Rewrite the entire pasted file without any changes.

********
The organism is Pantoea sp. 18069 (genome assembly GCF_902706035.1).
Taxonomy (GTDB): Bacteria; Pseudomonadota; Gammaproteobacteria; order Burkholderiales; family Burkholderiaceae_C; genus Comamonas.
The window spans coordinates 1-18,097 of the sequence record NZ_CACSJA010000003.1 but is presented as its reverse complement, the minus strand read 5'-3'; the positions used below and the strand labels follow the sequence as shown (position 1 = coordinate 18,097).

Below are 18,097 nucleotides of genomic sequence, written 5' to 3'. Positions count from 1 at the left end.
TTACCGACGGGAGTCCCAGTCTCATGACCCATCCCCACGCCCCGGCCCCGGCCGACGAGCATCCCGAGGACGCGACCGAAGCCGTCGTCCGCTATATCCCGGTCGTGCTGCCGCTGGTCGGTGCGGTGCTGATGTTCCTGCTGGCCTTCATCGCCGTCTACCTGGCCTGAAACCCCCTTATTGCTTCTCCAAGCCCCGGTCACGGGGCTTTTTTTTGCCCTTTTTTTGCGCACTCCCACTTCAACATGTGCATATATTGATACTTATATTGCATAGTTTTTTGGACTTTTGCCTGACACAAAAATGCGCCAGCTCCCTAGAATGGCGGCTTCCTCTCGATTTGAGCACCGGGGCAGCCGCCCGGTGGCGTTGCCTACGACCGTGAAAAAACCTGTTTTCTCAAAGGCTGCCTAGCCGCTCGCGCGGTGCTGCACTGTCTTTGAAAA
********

The organism is Pantoea sp. 18069 (genome assembly GCF_902706035.1).
Taxonomy (GTDB): Bacteria; Pseudomonadota; Gammaproteobacteria; order Burkholderiales; family Burkholderiaceae_C; genus Comamonas.
The window spans coordinates 1-18,097 of the sequence record NZ_CACSJA010000003.1 but is presented as its reverse complement, the minus strand read 5'-3'; the positions used below and the strand labels follow the sequence as shown (position 1 = coordinate 18,097).

Below are 18,097 nucleotides of genomic sequence, written 5' to 3'. Positions count from 1 at the left end.
TTACCGACGGGAGTCCCAGTCTCATGACCCATCCCCACGCCCCGGCCCCGGCCGACGAGCATCCCGAGGACGCGACCGAAGCCGTCGTCCGCTATATCCCGGTCGTGCTGCCGCTGGTCGGTGCGGTGCTGATGTTCCTGCTGGCCTTCATCGCCGTCTACCTGGCCTGAAACCCCCTTATTGCTTCTCCAAGCCCCGGTCACGGGGCTTTTTTTTGCCCTTTTTTTGCGCACTCCCACTTCAACATGTGCATATATTGATACTTATATTGCATAGTTTTTTGGACTTTTGCCTGACACAAAAATGCGCCAGCTCCCTAGAATGGCGGCTTCCTCTCGATTTGAGCACCGGGGCAGCCGCCCGGTGGCGTTGCCTACGACCGTGAAAAAACCTGTTTTCTCAAAGGCTGCCTAGCCGCTCGCGCGGTGCTGCACTGTCTTTGAAAA